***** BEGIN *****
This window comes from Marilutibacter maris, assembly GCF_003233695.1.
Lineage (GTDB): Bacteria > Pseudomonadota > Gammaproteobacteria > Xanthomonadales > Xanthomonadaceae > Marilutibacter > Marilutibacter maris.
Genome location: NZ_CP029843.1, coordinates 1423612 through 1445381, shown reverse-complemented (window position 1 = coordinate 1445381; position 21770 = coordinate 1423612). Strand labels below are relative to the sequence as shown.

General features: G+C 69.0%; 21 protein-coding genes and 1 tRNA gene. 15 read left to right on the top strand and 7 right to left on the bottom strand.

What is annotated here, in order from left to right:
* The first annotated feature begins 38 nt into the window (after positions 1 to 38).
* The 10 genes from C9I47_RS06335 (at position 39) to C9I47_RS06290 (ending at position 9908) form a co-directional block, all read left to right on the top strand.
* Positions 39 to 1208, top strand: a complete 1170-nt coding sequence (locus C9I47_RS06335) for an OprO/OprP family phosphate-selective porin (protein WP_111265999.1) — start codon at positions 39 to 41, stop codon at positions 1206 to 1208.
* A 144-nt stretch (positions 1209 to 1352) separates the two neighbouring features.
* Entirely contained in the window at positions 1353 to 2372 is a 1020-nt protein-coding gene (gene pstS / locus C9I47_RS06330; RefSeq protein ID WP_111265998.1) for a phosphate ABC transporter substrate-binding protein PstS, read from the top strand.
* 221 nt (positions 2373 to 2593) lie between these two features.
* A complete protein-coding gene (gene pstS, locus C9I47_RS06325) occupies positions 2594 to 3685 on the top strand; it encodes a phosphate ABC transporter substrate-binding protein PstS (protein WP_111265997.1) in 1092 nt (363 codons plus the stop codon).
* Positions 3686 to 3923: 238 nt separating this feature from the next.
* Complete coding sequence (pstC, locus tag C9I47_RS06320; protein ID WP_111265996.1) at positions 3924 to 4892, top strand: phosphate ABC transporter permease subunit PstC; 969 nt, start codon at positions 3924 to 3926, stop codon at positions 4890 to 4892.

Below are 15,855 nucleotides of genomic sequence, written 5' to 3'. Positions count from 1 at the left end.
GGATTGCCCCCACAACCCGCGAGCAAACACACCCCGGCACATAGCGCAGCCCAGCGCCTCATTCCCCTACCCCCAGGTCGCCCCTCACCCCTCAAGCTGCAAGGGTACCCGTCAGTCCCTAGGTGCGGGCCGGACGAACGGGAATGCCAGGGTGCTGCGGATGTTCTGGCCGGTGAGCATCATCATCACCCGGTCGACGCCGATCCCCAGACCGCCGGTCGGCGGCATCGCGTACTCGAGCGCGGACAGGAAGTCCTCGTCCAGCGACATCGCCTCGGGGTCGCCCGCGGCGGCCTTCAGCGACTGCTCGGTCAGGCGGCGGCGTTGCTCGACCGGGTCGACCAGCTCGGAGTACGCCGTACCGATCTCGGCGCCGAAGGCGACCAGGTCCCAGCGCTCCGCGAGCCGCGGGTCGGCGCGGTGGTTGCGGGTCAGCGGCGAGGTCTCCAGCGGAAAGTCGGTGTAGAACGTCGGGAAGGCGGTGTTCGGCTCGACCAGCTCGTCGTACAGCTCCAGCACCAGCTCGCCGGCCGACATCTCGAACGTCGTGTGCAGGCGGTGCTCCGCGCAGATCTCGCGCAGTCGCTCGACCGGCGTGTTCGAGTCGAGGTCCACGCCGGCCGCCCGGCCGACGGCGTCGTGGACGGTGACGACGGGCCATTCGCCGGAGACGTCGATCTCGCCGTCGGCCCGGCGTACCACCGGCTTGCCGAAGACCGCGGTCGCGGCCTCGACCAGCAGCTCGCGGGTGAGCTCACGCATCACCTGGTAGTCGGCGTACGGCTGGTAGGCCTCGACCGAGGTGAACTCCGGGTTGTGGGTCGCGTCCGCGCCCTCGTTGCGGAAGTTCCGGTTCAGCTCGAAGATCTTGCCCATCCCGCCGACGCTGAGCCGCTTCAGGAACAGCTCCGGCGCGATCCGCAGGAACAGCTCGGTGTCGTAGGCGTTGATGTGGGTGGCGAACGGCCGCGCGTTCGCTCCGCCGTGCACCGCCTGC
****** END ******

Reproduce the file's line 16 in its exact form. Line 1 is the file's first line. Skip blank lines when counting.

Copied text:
GGATTGCCCCCACAACCCGCGAGCAAACACACCCCGGCACATAGCGCAGCCCAGCGCCTCATTCCCCTACCCCCAGGTCGCCCCTCACCCCTCAAGCTGCAAGGGTACCCGTCAGTCCCTAGGTGCGGGCCGGACGAACGGGAATGCCAGGGTGCTGCGGATGTTCTGGCCGGTGAGCATCATCATCACCCGGTCGACGCCGATCCCCAGACCGCCGGTCGGCGGCATCGCGTACTCGAGCGCGGACAGGAAGTCCTCGTCCAGCGACATCGCCTCGGGGTCGCCCGCGGCGGCCTTCAGCGACTGCTCGGTCAGGCGGCGGCGTTGCTCGACCGGGTCGACCAGCTCGGAGTACGCCGTACCGATCTCGGCGCCGAAGGCGACCAGGTCCCAGCGCTCCGCGAGCCGCGGGTCGGCGCGGTGGTTGCGGGTCAGCGGCGAGGTCTCCAGCGGAAAGTCGGTGTAGAACGTCGGGAAGGCGGTGTTCGGCTCGACCAGCTCGTCGTACAGCTCCAGCACCAGCTCGCCGGCCGACATCTCGAACGTCGTGTGCAGGCGGTGCTCCGCGCAGATCTCGCGCAGTCGCTCGACCGGCGTGTTCGAGTCGAGGTCCACGCCGGCCGCCCGGCCGACGGCGTCGTGGACGGTGACGACGGGCCATTCGCCGGAGACGTCGATCTCGCCGTCGGCCCGGCGTACCACCGGCTTGCCGAAGACCGCGGTCGCGGCCTCGACCAGCAGCTCGCGGGTGAGCTCACGCATCACCTGGTAGTCGGCGTACGGCTGGTAGGCCTCGACCGAGGTGAACTCCGGGTTGTGGGTCGCGTCCGCGCCCTCGTTGCGGAAGTTCCGGTTCAGCTCGAAGATCTTGCCCATCCCGCCGACGCTGAGCCGCTTCAGGAACAGCTCCGGCGCGATCCGCAGGAACAGCTCGGTGTCGTAGGCGTTGATGTGGGTGGCGAACGGCCGCGCGTTCGCTCCGCCGTGCACCGCCTGC